Plastic surgery can be broken down into two main categories — reconstructive procedures and cosmetic procedures. Both are considered to be subspecialties of plastic surgery.
Reconstructive plastic surgery is performed to restore function and normal appearance. It can be necessary to correct deformities caused by birth defects, trauma, cancer, or other medical conditions.
As a board-certified plastic surgeon, Dr. Olack has extensive experience with reconstructive procedures. Here are four specific areas where he is called upon for these surgical skills.
Procedures we offer
Decubitus ulcers are commonly known as bed sores or pressure sores. These are injuries to skin and underlying tissue resulting from prolonged pressure on the skin. People who are most at risk for developing these ulcers have medical conditions that limit their ability to change positions or cause them to spend most of their time in a bed or chair.
Decubitus ulcers are rated by stage. Stage 1 or 2 bed sores can be remedied by reducing pressure and friction by repositioning the person and using support surfaces. Cleaning and dressing the sores may be sufficient.
But when a patient develops stage 3 or 4 pressure sores, they are typically chronic and can be complex. These can require surgical intervention. For these procedures, Dr. Olack will likely use flap surgery, which involves taking a section of skin with an intact blood supply and placing it over the injured area. Flaps are excellent for healing pressure sores and for preventing complications such as site infections and wound recurrence.
Surgical reconstruction is often necessary after a traumatic event, such as a car crash or physical violence. This often involves facial trauma that requires reconstructive plastic surgery by Dr. Olack.
For most patients, this trauma is treated as soon as possible after the incident. Early surgery to stem the initial damage may also require later plastic surgery to further improve the patient’s appearance. With post-traumatic facial reconstruction Dr. Olack may be able to restore the patient’s facial features to a normal condition.
Virtually all of these facial procedures involve repairing the soft tissues using sutures. Microsurgery techniques may also be necessary (which may involve bringing in a specialist such as a neurosurgeon) to correct damaged facial nerves, salivary glands, and other structures.
Dr. Olack may need to repair facial bone structures after fracture. These surgeries often require plate-and-screw fixation devices to stabilize the bones so they can properly mesh and heal.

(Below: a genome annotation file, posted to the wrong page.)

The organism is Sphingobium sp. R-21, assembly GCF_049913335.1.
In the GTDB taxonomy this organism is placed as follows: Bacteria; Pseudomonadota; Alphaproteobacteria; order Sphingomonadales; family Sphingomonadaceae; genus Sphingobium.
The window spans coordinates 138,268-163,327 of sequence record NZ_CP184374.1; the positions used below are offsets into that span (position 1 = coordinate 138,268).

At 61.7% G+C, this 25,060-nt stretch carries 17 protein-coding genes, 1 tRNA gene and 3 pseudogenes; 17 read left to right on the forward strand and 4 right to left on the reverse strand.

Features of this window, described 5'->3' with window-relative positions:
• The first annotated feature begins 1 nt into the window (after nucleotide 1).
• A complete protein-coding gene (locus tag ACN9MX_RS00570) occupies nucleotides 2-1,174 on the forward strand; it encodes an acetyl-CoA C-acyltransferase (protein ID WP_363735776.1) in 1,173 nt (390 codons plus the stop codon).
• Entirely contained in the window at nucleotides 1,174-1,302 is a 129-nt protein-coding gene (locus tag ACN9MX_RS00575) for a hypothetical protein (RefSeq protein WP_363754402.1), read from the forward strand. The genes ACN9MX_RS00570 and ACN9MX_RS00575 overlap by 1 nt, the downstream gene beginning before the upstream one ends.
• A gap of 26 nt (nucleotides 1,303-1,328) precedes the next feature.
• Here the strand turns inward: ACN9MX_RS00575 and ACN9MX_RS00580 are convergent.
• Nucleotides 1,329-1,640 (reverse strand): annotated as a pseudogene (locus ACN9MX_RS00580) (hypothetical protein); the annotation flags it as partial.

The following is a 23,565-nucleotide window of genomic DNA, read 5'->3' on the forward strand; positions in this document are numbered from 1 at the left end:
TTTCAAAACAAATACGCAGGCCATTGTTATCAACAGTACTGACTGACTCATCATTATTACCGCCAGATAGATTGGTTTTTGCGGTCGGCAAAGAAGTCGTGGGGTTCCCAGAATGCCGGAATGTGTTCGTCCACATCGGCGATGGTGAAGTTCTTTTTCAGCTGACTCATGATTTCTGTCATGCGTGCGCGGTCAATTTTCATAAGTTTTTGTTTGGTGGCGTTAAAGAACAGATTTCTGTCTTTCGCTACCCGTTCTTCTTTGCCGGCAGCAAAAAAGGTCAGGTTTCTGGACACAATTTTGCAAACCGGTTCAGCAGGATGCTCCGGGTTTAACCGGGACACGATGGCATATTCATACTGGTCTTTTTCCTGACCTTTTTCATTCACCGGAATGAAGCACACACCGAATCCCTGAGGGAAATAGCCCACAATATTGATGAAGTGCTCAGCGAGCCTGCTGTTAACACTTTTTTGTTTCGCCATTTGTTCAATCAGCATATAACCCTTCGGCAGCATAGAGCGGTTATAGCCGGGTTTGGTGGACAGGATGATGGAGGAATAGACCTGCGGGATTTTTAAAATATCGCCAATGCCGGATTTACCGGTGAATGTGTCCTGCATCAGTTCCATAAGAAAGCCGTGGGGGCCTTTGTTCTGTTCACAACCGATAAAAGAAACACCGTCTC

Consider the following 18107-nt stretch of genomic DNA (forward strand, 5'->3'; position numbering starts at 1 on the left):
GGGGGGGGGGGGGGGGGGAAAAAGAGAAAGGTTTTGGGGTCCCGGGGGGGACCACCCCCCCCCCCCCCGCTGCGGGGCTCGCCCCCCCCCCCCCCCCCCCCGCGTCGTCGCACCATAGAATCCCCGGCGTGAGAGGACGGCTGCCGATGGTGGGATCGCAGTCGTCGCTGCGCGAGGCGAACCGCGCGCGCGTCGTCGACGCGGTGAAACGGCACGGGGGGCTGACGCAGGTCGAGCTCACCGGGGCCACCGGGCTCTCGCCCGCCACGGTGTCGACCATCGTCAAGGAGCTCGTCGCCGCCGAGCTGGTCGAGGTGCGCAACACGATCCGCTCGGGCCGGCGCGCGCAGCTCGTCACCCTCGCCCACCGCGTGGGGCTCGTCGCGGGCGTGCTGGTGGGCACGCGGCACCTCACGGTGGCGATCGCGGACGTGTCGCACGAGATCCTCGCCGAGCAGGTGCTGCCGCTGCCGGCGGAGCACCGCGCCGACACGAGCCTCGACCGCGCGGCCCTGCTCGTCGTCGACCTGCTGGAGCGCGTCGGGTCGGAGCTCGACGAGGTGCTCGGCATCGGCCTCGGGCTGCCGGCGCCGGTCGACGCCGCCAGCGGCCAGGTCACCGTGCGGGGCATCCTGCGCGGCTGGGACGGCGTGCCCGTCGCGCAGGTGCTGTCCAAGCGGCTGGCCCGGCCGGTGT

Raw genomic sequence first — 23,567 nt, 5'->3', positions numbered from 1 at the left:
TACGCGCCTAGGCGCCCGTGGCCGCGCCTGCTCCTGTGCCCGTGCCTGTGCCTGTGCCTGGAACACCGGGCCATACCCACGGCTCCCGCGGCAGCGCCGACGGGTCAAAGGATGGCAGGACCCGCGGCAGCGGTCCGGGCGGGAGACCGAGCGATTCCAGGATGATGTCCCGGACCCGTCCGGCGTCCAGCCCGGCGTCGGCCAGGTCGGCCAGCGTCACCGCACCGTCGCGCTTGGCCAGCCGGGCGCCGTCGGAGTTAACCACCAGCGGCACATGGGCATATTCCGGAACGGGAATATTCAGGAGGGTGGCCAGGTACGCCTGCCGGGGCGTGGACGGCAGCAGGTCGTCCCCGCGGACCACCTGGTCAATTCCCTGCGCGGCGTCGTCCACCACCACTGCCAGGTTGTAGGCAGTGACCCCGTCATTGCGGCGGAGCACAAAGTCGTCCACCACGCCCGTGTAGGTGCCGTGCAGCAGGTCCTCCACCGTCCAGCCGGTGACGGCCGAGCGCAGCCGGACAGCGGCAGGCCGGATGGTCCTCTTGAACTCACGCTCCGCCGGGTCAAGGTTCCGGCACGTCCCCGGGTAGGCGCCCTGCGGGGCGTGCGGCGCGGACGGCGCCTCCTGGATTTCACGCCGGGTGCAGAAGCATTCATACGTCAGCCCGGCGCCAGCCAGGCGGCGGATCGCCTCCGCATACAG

With lower extremity reconstruction, the goals are to restore limb function, cover vital structures, and restore appearance following traumatic injury, vascular or metabolic diseases, rheumatoid arthritis, and other causes. These surgeries can be grouped into three general locations: the tibia bone, the feet, and the knees.
Among the most commonly used surgical techniques employed by Dr. Olack are fasciocutaneous flaps, muscle flaps, tissue expansion, free tissue transfer, and microsurgery. These procedures may be straightforward and require simple closure where he makes an incision in the skin, reconstructs the wound as needed, and closes the incision. More complex cases may require the rearrangement of soft tissue to close over open skeletal tissue. For these cases, Dr. Olack may need to combine several techniques such as skin and/or bone grafting, and free tissue transfer.
After the removal of cancerous tissue, reconstruction is often necessary. For these procedures, Dr. Olack will work with the oncologist (cancer surgeon). Oncologic reconstruction typically uses tissue from one area of the body that is moved to the area where the cancerous tissue was removed. This is known as autologous reconstruction, meaning the tissue used comes from the patient’s own body.
When the tissue is taken and placed in the area being repaired, Dr. Olack will use tiny stitches to connect the tissue and blood vessels so that the tissue can attain the necessary blood supply to survive. If possible, the blood supply is moved along with the new tissue.
Other types of oncologic reconstruction surgeries include:
- Skin, tendon, and bone grafts — Healthy tissue is taken from another part of the body to the area needing repair.
- Local flap surgery — Dr. Olack uses tissue from a nearby area to cover the damaged area. This tissue will remain attached to its blood supply.
- Artificial implants — Implants are the most common form of breast reconstruction after a mastectomy to remove breast cancer. Implants may also be available for some other body parts.